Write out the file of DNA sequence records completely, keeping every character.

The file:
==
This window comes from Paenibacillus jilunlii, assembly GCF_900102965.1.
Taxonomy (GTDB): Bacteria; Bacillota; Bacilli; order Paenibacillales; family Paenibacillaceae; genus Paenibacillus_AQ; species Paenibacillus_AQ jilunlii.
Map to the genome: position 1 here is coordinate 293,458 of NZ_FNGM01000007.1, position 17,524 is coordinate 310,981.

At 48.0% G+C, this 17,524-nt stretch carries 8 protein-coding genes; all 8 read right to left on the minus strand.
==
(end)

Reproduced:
This window comes from Paenibacillus jilunlii, assembly GCF_900102965.1.
Taxonomy (GTDB): Bacteria; Bacillota; Bacilli; order Paenibacillales; family Paenibacillaceae; genus Paenibacillus_AQ; species Paenibacillus_AQ jilunlii.
Map to the genome: position 1 here is coordinate 293,458 of NZ_FNGM01000007.1, position 17,524 is coordinate 310,981.

At 48.0% G+C, this 17,524-nt stretch carries 8 protein-coding genes; all 8 read right to left on the minus strand.